IOWA CITY, Iowa — The call from Iowa defensive line coach Reese Morgan about Griffin Liddle last Sunday didn’t surprise Aaron Wiley. After all, Liddle attended junior day that afternoon.
No, the surprise came when Morgan said the Hawkeyes offered the 14-year-old defensive tackle.
“I’ve never seen them do this,” the Bettendorf (Iowa) High School coach said.
It’s rare for Iowa to offer a high school freshman; Liddle is only the third Class of 2021 player offered by the Hawkeyes.
Truthfully, however, the news shouldn’t feel too shocking. If the Hawkeyes are going to throw a scholarship at anyone it’s going to be someone such as Liddle — and not because of his 6-foot-3, 265-pound frame.
He can’t drive yet, but he is already Iowa’s ideal kind of recruit.
— Griffin Liddle (@griffliddle) March 4, 2018
The Hawkeyes spend as much time assessing intangibles and off-field character traits as they do with on-field evaluation.
Selflessness, physicality and a desire to improve — traits which conjure images of hard hats and lunch pails — are what the coaching staff looks for.
Coach Kirk Ferentz craves this kind of player.
Liddle showed himself to be one as a freshman. Technically, he started doing it in eighth grade.
That is when he began lifting with the Bettendorf football program in advance of his freshman season. The way Liddle attacked his workouts, like an upperclassman, quickly grabbed Wiley’s attention.
“It’s how he goes about his business, work ethic,” Wiley said. “He absolutely just kills it in the weight room and the way he approaches that part of it. He is mature beyond his years that way.”
Wiley didn’t want to bring Liddle up to varsity, but a need on the line combined with the freshman’s play forced his hand. Liddle fit in physically with the varsity team during preseason camp.
Any maturity concerns about a freshman handling the rigors of playing with 18-year-olds disappeared when Liddle quickly showed the ability to adapt to his surroundings.
“He’ll do everything right,” Wiley said. “The workout part of it and the offseason part of it. Those things are through the roof with him.”
Liddle more than held his own. He improved as the season went on, finishing with 20.5 tackles, 5 tackles for loss and 2.5 sacks.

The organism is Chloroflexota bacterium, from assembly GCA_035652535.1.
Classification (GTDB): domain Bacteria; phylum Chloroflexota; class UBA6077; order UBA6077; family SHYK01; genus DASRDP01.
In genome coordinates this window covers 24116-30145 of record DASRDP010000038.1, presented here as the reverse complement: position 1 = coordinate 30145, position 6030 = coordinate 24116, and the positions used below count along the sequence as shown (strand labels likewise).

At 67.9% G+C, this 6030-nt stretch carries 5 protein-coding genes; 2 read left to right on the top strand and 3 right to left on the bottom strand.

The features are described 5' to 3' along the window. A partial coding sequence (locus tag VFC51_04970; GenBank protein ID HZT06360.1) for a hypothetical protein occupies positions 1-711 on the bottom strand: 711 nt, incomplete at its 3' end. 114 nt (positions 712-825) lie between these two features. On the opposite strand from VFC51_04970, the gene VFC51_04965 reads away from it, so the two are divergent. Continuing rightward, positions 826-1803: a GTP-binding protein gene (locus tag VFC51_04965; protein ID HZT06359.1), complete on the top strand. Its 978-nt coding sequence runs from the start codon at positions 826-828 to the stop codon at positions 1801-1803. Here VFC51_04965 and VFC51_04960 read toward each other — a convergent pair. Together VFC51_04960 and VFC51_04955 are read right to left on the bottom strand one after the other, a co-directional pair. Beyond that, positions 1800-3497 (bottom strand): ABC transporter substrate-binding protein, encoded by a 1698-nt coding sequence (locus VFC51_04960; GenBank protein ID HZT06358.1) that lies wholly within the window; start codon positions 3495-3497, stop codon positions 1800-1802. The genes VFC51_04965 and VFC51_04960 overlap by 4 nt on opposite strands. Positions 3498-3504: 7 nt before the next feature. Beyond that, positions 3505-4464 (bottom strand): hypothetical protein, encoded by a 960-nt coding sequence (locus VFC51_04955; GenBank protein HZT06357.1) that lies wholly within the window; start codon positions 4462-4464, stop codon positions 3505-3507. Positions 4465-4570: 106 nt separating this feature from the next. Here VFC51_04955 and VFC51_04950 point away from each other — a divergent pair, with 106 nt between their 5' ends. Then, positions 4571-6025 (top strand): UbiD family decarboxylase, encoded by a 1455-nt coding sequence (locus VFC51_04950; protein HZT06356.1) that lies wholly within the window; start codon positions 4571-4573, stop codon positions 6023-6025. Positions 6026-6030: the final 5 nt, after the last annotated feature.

“I thought I handled it well,” Liddle said “I wasn’t very nervous. I was calm and ready to go. I wanted to play some football.”
It’s the kind of quote Ferentz wants to hear from a prospect, especially the football part.
Iowa invited Liddle to its junior day about a week ago. The move surprised him, but not nearly as much as when Ferentz offered the scholarship Sunday.
After the shock wore off, one though entered his mind.
“That just told me I need to keep working harder and harder to get to the next level of football,” Liddle said.
Again, it’s the kind of response Ferentz salivates over. But intangibles don’t mean much if a player doesn’t show a Big Ten-caliber ability on the field.
Liddle is already big, strong and physical, and holds his own on the defensive line as a freshman. He also took fifth place as a Class 3A heavyweight at state. He’s still growing, packing on 30 pounds since football season.
His potential is intriguing and Wiley won’t even guess as to what Liddle’s ceiling is.
“I don’t know,” he said. “I am pretty excited to watch him as a sophomore. He’ll be 15 by then.”
Historically, Ferentz is conservative with offers. Iowa waits until later in the process to throw them out.
But 21st-century recruiting doesn’t allow that anymore. The Hawkeyes adapted by offering high-end prospects early. Several of those players became centerpieces of the last two classes.
Iowa offering Liddle says the team believes he is a similar kind of prospect. Yes, it’s surprising Iowa extended an in-state 2021 player.
But it shouldn’t be. This is the new world order in recruiting.
And, most importantly, Liddle checks every box for what Ferentz wants in a recruit.